For many fans, the Return of the Living Dead series came to an anticlimax with Necropolis and Rave to the Grave. While they may have failed to deliver in the same way as the original, one character that made them appealing was Becky, played with a tongue-in-cheek attitude by Aimee Lynn Chadwick. At first presented as the geek, during the action-packed finale to Necropolis Becky transforms into a Ripley-type heroine, although sadly the character would be underused during the final instalment, Rave to the Grave.

Having relocated from a small town in Massachusetts to the bright lights of Hollywood, Chadwick’s first significant role came in 2004 with her appearance as a DJ in in the family comedy A Cinderella Story. She was then cast as Becky in the two-picture deal for Return of the Living Dead, both shot back-to-back in Romania and critically reviled upon release.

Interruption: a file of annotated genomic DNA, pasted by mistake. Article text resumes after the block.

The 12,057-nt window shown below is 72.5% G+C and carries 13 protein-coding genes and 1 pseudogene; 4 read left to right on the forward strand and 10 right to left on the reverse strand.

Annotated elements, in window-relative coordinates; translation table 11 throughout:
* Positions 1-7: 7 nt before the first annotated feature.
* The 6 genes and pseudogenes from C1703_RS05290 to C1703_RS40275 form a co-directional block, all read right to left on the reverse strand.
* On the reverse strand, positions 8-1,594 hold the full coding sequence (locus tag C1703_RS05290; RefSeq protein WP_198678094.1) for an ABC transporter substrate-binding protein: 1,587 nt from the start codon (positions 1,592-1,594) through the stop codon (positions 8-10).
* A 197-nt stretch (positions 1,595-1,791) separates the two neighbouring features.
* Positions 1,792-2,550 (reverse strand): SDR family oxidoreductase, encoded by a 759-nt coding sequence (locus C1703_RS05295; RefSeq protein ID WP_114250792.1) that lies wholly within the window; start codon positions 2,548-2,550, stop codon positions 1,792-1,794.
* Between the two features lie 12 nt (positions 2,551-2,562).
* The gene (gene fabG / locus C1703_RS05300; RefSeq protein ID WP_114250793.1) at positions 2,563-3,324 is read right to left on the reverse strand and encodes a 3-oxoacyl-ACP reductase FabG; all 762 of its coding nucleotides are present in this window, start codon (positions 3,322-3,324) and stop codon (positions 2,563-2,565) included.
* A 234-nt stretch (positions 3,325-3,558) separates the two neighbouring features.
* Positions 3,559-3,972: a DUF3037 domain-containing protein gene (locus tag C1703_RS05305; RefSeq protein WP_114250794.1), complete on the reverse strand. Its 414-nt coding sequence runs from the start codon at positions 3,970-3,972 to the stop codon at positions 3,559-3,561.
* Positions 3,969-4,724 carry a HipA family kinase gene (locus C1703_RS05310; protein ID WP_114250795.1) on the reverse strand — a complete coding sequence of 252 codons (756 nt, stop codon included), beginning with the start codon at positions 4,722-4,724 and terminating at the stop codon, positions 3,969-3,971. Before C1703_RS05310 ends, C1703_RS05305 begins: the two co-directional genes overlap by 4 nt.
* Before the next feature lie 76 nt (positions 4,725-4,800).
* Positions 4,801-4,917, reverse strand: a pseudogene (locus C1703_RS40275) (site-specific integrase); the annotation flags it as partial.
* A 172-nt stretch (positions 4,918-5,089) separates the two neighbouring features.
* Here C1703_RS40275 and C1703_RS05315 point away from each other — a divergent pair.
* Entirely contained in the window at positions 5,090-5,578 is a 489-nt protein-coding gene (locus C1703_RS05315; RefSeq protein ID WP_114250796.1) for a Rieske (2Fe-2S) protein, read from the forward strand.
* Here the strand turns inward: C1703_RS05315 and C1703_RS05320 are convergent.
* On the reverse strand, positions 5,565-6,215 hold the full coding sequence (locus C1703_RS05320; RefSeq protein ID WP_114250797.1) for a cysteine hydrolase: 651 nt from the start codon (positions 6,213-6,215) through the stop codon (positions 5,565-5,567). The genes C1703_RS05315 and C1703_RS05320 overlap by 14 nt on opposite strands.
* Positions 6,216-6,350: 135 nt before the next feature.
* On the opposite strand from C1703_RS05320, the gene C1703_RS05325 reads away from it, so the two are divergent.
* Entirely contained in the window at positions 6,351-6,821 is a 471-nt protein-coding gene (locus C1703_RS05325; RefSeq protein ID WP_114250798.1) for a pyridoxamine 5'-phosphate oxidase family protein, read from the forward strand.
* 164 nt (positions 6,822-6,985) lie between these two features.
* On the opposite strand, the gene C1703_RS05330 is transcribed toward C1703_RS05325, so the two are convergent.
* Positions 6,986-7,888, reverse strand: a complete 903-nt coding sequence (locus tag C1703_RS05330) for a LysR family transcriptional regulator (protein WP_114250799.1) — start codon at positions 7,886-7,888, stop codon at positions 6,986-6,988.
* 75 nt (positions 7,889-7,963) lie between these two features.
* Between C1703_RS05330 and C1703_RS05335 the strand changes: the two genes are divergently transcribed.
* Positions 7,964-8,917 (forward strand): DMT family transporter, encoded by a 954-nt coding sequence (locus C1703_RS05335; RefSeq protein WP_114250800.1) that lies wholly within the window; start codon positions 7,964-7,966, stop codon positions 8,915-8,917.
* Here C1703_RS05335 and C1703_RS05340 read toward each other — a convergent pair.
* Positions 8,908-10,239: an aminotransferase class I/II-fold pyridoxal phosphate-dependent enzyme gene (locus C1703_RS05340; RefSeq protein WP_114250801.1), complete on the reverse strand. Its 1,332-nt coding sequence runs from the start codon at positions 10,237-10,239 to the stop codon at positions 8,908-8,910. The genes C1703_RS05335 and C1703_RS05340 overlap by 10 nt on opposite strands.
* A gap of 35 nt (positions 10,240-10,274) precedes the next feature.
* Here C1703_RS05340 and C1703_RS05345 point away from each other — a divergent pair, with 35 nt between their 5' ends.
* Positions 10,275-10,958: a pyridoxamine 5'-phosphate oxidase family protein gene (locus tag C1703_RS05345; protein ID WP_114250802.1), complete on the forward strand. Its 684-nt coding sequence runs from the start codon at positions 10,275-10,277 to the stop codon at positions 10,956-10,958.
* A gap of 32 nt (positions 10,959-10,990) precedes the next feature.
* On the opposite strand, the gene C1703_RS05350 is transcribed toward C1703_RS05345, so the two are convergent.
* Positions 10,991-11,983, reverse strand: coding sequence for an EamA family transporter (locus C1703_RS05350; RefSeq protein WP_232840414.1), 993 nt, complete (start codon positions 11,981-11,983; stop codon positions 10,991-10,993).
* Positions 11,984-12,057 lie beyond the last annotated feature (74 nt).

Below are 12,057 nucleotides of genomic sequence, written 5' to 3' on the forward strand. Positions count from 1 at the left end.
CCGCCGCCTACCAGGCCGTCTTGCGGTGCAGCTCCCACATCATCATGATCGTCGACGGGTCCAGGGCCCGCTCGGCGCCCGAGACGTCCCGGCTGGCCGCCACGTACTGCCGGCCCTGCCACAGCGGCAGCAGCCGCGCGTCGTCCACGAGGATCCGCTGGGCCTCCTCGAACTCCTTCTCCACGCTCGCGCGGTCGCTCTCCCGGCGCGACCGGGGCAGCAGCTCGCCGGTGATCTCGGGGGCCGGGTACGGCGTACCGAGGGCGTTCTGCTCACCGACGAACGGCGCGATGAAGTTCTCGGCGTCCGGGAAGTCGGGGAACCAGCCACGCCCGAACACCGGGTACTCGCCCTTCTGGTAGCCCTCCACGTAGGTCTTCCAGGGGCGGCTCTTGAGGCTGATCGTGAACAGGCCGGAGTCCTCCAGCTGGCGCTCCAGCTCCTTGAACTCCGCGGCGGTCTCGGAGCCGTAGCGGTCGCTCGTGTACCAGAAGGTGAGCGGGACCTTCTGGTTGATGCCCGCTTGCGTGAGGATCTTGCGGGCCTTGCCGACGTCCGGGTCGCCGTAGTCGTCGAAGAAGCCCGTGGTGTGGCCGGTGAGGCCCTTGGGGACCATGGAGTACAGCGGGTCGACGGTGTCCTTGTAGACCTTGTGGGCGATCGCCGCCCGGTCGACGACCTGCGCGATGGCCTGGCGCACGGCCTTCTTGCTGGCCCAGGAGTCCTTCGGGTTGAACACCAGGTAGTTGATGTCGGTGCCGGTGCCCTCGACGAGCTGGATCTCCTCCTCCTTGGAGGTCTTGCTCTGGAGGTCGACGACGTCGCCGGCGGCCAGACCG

Having played both the hero and the zombie, Aimee reveals all about her experiences with the living dead.

What kind of movies did you enjoy when you were growing up and how did this develop into an interest in acting? Were you ever a fan of horror films and which in particular made the greatest impression on you?

Growing up I watched a lot of classics with my mom. Everything with Judy Garland, Mickey Rooney, Fred Astaire, All the old musicals, Shirley Temple…you name it. As I got older I started really get into movies that captivated my attention with their acting and performances. I guess I never really clung to one genre specifically for a long period of time, I really just enjoyed the art of cinema always.

How did first enter the movie industry and which project would you consider to have been your first big break? Have you found that work has come easy to you or has it been a struggle?